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Thread: Front sprocket case

  1. #1
    Junior Member Dwhiting24's Avatar
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    Front sprocket case

    Hey guys just wondering if I take that casing off that holds the front sprocket if the left side full of oil? Or what's under there?
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  2. #2
    Senior Member fishguy's Avatar
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    Under mine I found rainbows, bunny rabbits, and candy. You will probably find a small amount of oil and the stator windings. However, your joy could soon lead to sorrow if you are not VERY careful when you re-install the cover and pinch those two f'ing wires that fit(?) in a tight grove in the case and cover.

    This one thing took me over an hour to get fit correctly, the first time I did it. And, that was after I ate all the candy.

    #2? Buy a new gasket. It's price will teach you not goof around in here unless it is ABSOLUTELY necessary.

    Have fun! That's what TWs are for and you never know what you will find inside the engine.
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  3. #3
    Ken
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    Senior Member Ken's Avatar
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    I think you are correct that the front sprocket shaft seats into the cover on the left side. There is an oil seal. There is a small amount which dribbles out if I recall correctly. The oil doesn't poor out when disassembling.
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    Senior Member Skin Walker's Avatar
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    That's odd.

    I found a bag of sunshine, giggles and rainbows in mine. I called the cops and they confiscated it.. Asked me if I had seen any gypsies or carnival workers..



    Hehehe...
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  6. #5
    Senior Member TW-Brian's Avatar
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    There is oil contained by the left side cover. If you don't want to drain your oil, or lose a portion of it, you can just lean your bike partially over on its right side. Take care to ensure that you don't lean it over too far, or you may leak gas from your tank or electrolyte from your battery.

  7. #6
    Senior Member GaryL's Avatar
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    What TWBrian said is the right answer. All I ever found when removing the left side case cover was a PITA (Pain in the A$$). To clarify that, You will almost always need a new case gasket and you must clean all the old gasket off from both sides before replacing the new one. You should clean all the crud from the sprocket compartment and be very careful getting the wires in the correct slot that go up under the seat. There are seals on the shift shaft, main shaft and on the neutral switch that should be checked and I usually just replace them while I am in there. There is a bearing and seal for the output sprocket shaft inside the case cover I also replace when ever I install a new front sprocket. Because of all of this I always recommend you do the job right, do it all just once and leave the front sprocket the stock 14 tooth and make gearing changes from the rear sprocket if you want to change gearing. I top it off by adding a very good quality O or X ring chain that will last way longer, reduce the sprocket wear and keep you from having to adjust the chain every few hundred miles. When you do it right you should be good for at least 10,000 miles with very little else to do. I also always remove the gas tank and the seat and battery and just lay the bike on the side when I do this work so I get no leaks and can work at my leisure from a good position. Before you remove the first side case cover screw you lay the new gasket on a piece of cardboard and trace it with a pencil and poke holes where each screw goes. As you remove the screws poke them into the cardboard so you know which screw goes back into what hole, they are all different lengths.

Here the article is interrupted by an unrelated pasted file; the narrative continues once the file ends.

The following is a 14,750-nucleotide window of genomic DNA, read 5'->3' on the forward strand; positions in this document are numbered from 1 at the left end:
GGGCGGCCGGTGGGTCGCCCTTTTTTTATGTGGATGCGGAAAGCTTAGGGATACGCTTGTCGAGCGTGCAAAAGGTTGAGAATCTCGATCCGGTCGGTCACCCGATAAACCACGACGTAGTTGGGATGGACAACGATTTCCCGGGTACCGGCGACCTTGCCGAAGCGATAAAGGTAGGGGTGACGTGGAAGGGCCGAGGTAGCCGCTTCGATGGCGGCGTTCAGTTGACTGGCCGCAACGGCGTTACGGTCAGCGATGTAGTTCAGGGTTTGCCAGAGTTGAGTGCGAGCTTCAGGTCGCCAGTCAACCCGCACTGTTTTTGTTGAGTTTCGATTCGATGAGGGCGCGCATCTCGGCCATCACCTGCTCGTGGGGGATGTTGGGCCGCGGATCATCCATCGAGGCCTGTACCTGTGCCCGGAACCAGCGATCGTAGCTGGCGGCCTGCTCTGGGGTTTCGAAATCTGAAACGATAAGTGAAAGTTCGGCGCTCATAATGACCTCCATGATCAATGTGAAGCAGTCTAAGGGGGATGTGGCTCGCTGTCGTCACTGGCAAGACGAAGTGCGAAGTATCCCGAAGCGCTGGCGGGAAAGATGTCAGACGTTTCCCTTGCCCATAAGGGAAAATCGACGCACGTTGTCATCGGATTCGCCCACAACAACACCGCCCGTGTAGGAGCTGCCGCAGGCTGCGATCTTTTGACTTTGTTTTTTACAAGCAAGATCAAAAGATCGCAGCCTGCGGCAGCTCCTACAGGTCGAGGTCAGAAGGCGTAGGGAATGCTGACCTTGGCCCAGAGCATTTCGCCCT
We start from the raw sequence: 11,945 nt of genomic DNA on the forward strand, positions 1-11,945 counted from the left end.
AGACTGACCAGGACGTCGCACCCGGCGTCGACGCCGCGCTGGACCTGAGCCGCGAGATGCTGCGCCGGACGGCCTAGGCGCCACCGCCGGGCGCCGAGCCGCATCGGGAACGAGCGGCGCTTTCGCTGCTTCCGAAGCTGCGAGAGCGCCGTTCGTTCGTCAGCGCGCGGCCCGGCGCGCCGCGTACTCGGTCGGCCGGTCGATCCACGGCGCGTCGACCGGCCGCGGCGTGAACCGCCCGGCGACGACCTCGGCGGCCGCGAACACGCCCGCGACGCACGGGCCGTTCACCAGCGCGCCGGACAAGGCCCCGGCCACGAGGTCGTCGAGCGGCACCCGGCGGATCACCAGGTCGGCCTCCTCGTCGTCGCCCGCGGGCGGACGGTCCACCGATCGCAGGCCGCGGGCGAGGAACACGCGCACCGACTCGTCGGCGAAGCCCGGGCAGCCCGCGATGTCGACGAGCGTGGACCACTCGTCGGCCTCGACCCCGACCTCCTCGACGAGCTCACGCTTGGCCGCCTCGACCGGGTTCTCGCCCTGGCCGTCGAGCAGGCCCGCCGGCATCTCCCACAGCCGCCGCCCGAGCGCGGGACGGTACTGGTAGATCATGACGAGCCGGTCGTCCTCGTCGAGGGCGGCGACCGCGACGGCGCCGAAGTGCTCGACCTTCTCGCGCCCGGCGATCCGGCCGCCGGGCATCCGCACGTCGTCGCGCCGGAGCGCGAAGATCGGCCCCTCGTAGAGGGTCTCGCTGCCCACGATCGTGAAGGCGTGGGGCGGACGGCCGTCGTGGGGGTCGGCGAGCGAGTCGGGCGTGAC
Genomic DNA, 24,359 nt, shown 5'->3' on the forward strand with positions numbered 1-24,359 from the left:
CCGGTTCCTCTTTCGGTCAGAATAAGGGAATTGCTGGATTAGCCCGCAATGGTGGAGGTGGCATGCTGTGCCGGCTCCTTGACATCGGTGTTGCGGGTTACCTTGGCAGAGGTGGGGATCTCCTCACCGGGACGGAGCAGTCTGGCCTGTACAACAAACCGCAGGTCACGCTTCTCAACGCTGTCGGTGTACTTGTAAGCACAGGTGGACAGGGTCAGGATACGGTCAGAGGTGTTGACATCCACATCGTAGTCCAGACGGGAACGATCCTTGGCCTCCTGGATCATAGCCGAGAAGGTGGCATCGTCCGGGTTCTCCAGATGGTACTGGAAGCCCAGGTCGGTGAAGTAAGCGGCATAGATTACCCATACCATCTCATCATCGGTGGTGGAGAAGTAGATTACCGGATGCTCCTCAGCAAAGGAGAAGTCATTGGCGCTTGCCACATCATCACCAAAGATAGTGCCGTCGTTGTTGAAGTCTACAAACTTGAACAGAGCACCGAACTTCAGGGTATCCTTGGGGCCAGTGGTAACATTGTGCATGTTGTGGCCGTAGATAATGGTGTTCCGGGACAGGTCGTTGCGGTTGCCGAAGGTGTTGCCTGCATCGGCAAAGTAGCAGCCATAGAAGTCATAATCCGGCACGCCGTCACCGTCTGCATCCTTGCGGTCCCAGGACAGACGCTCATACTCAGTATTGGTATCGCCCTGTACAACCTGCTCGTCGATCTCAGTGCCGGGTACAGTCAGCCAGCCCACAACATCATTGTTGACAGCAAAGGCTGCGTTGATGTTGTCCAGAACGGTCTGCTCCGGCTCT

I will also recommend you have an Impact driver and the correct size #3 JIS or #3 Cross Point bit to fit the case screws so you don't round them off by using a regular #3 Phillips head bit.

    GaryL
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    Senior Member elime's Avatar
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    Also clean the outside of the case so dirt doesn't get into the engine when you remove the cover.

    Have a new gasket handy in case you need it but reusing the old gasket is OK if it separates in one piece i.e. it doesn't rip.

    I like to buy a complete gasket set if I can find one for about $35 instead of just the side cover gasket. That way down the road, when o-rings and other gaskets start to leak I have them already. In the long run it is much cheaper.
    Long live the internal combustion engine!

  9. #8
    Senior Member TopPredator's Avatar
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    I found a bag of dope in my California model.
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  10. #9
    Senior Member elime's Avatar
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    Quote Originally Posted by TopPredator View Post
    I found a bag of dope in my California model.
    That explains things.........
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    Long live the internal combustion engine!

  11. #10
    Junior Member Dwhiting24's Avatar
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    Okay thanks for your input that helps, its leaking from that gasket already from previous owner so that's why I wanted to know what I'm going to get myself Into when I replace it so all the info helps a lot!
    littletommy likes this.

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